In that regard, the plaintiffs submitted that prescription was subjected to judicial interruption in terms of s 19 of the Act, or was delayed by the arbitration process in terms of s 17.
On the contrary, the defendant argued firstly that arbitration process is not judicial process for judicial interruption of prescription in terms of s 19, as it is an alternative dispute resolution mechanism to avoid judicial process. Secondly, the defendant argued that the plaintiffs counterclaim, being for contractual/delictual damages or unjust enrichment, is a nullity in terms of the jurisdiction and powers of an arbitration tribunal or a Labour Court, and cannot therefore support an argument for interruption of prescription as it is trite that nothing can stand on nothing. Thirdly claims 1-4 were not subject of the arbitration process as they were not referred to compulsory arbitration in accordance with the terms of reference of the arbitrator.
Are arbitration processes judicial processes for purposes of s19
Section 19 of the Act refers to judicial interruption of prescription. The question that then arises is whether arbitration processes are judicial processes.
The cardinal principle of interpretation is that if something is not included in any legislative provision, then it was meant to be outside the ambit of that legislative provision. Section 19 does not speak of arbitral processes at all. Arbitration processes are provided for in s 17 of the Act.
I am of the view that if the legislature intended arbitration processes to have the same effect and status as judicial processes, then the separation between s 17 and s 19 ought to have been dispensed with. My view is bolstered by the fact that any arbitral decision requires certification by the Labour Court for its validity, and registration by the High Court as a judgment of the court for its enforcement.
Further, the definition of “court” in the Interpretation Act [Chapter1:01] does not include arbitration tribunals. Neither are arbitration tribunals included on the hierarchy of courts in Zimbabwe. As rightly pointed out by the defendant, arbitration processes were developed as an alternative to judicial processes, hence they fall under alternative dispute resolution mechanisms (ADRMs). They are not an extension of the court systems nor do they form part of the hierarchical structure of any court institutional architecture as defined in s 162 of the Constitution.
I am therefore not persuaded by the plaintiffs’ argument that prescription was judicially interrupted by the commencement of arbitration proceedings. More particularly, Zimbank & Anor v Efficient Security (Pvt) Ltd & Anor 2001 (2)ZLR 55 (H), which has been cited by the plaintiffs does not support their argument as it deals with interruption of prescription by service of summons in the High Court, not before an arbitral tribunal.
Whether delictual/contractual or claims for unjust enrichment before a labour court or tribunal are valid for purposes of judicial interruption of prescription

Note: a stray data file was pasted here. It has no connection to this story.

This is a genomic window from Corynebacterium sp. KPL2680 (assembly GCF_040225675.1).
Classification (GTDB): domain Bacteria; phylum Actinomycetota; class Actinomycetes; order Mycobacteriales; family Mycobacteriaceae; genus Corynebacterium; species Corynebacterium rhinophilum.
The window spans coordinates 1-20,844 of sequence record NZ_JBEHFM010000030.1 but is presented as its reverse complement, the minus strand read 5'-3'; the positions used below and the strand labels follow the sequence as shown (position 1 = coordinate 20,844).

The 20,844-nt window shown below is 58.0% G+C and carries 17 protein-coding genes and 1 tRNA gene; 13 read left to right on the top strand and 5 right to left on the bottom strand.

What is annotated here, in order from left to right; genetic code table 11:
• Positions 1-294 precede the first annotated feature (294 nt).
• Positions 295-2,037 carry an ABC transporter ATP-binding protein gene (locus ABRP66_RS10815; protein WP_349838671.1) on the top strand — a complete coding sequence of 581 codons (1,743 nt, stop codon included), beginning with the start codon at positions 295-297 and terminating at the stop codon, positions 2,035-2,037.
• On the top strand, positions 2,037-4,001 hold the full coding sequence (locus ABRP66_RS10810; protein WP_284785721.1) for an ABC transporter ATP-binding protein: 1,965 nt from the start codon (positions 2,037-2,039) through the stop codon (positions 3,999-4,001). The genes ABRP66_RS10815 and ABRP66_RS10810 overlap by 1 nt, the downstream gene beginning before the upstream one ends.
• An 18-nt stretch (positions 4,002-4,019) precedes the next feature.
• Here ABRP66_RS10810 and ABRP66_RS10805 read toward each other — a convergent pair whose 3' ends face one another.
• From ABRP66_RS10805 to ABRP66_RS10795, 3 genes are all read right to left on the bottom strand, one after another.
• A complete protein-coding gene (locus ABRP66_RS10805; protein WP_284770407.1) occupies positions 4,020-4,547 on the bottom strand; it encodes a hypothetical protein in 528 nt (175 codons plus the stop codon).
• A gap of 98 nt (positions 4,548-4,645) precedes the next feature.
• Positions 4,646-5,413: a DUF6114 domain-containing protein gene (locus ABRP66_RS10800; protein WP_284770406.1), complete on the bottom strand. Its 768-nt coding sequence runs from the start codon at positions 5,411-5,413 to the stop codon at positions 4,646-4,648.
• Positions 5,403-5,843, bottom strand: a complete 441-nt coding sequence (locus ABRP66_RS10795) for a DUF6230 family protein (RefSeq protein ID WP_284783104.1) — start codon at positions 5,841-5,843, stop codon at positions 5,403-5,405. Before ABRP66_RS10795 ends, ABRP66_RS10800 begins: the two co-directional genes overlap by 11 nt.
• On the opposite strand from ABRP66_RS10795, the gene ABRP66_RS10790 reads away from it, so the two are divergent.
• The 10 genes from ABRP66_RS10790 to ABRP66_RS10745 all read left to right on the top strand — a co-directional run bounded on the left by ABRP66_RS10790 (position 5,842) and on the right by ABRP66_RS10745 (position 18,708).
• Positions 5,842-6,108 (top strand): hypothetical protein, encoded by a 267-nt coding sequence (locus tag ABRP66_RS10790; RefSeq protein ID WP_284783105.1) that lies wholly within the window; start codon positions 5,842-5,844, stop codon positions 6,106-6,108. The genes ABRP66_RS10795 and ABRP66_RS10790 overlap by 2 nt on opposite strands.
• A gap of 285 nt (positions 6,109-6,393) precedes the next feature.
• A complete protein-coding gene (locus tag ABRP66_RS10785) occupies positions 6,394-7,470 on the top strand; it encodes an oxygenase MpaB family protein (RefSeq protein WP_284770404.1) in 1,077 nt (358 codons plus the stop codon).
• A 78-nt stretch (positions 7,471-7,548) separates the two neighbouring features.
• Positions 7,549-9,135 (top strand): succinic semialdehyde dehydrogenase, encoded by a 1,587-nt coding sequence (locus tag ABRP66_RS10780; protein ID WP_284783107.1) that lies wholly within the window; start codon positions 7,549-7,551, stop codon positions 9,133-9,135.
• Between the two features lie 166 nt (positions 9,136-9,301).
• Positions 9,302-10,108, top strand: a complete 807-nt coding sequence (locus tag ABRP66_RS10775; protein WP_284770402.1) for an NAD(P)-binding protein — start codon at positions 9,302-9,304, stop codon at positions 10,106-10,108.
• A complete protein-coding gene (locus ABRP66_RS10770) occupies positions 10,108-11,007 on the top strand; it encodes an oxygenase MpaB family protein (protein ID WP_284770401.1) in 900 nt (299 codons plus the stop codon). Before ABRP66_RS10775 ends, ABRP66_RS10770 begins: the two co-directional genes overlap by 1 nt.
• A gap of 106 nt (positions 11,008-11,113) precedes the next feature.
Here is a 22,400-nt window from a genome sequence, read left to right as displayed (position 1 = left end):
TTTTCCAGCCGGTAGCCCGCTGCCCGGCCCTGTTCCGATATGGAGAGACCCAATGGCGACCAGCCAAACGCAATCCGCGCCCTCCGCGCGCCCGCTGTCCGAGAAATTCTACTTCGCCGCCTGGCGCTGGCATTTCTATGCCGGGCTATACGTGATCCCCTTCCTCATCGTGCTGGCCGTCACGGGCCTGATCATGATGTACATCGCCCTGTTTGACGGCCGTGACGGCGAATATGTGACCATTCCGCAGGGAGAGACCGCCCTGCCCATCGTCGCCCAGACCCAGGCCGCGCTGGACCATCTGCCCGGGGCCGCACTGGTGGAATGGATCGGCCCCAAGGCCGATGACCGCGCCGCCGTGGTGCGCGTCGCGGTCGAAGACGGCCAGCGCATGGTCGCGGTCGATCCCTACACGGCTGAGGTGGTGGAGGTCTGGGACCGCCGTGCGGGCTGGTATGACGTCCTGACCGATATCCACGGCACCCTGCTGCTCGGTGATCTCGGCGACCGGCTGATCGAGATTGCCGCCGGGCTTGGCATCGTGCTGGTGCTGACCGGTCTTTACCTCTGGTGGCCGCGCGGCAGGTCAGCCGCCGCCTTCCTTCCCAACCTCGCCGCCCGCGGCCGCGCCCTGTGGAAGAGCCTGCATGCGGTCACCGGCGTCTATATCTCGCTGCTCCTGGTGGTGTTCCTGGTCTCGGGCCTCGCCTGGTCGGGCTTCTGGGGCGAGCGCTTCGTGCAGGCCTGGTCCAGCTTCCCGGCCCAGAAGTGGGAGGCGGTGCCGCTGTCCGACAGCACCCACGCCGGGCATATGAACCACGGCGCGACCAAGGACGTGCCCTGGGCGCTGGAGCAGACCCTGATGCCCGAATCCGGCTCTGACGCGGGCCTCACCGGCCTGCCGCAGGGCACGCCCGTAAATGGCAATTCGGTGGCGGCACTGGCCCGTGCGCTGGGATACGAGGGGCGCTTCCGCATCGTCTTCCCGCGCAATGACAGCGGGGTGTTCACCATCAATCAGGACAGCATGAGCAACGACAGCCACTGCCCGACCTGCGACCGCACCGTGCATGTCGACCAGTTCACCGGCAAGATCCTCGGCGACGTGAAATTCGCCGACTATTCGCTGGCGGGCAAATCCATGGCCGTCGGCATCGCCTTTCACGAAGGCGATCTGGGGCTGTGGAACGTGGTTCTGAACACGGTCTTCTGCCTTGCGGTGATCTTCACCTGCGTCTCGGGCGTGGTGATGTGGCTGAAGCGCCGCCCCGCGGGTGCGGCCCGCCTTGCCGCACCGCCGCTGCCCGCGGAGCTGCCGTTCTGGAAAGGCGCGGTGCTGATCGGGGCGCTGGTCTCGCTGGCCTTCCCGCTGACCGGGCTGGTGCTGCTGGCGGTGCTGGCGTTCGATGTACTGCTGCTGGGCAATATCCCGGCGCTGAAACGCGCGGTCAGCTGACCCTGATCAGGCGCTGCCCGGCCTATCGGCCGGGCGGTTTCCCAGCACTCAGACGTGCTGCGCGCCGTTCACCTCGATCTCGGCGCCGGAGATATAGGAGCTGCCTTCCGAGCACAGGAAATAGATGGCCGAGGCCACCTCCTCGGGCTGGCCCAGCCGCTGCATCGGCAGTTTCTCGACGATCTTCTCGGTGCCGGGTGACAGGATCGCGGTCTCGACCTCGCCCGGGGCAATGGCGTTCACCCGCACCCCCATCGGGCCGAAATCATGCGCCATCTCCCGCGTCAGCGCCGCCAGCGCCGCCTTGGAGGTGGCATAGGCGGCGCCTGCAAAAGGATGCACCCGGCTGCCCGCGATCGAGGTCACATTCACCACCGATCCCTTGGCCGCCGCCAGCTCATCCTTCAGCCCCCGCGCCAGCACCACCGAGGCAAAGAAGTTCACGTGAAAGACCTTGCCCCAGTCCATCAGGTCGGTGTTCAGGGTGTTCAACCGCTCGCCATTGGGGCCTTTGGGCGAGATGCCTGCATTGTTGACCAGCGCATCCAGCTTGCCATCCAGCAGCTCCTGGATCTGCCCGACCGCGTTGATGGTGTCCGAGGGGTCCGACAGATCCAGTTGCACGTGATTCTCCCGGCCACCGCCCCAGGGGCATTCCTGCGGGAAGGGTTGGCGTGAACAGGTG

Even where I convinced that arbitration processes are valid for purposes of interrupting prescription in terms of s19, the plaintiffs would still have to successfully scale the hurdle whether or not their counterclaim, being in delict or contract or for unjust enrichment, was within the jurisdiction of the arbitrator to permit a successful prosecution of their claims. This is so, because for interruption of prescription under s 19, either the debtor must acknowledge his liability or the creditor must successfully prosecute his claim to a final judgment of the court. In the absence of either of these prerequisites, prescription will continue to run from the beginning.
Now, I am mindful of the fact that this matter is still on appeal before the Labour Court and am loth to precipitously rule on the jurisdiction or lack thereof of the arbitrator and the Labour Court. No doubt the issues of the jurisdiction of the arbitrator to deal with the plaintiffs counterclaim will be ventilated during the appeal process at the Labour Court.
Suffice it for me to point out that the arbitration tribunal and the Labour Court are creatures of statue which jurisdiction and powers are circumscribed by s 93 as read with s 98 as well as s 89 of the Labour Act [Chapter 28:01]. See National Railways of Zimbabwe v Zimbabwe Artisans Railways Union SC 08/2005 and PTC v Zvenyika SC 108-04.
However, I take note that the plaintiffs themselves conceded in paragraphs 20-21 of their heads of argument that the arbitrator or the Labour Court have no jurisdiction to entertain their counterclaim. If that is so, then there is obviously no interruption of prescription as the counterclaim is a nullity. See Manning v Manning 1986(2) ZLR 1 (SC) 3-4 and Dube v Maphepha Syndicate & Ors HB 5 2009 @3.
In the result, the plaintiffs’ claims had prescribed by the time they issued summons against defendant.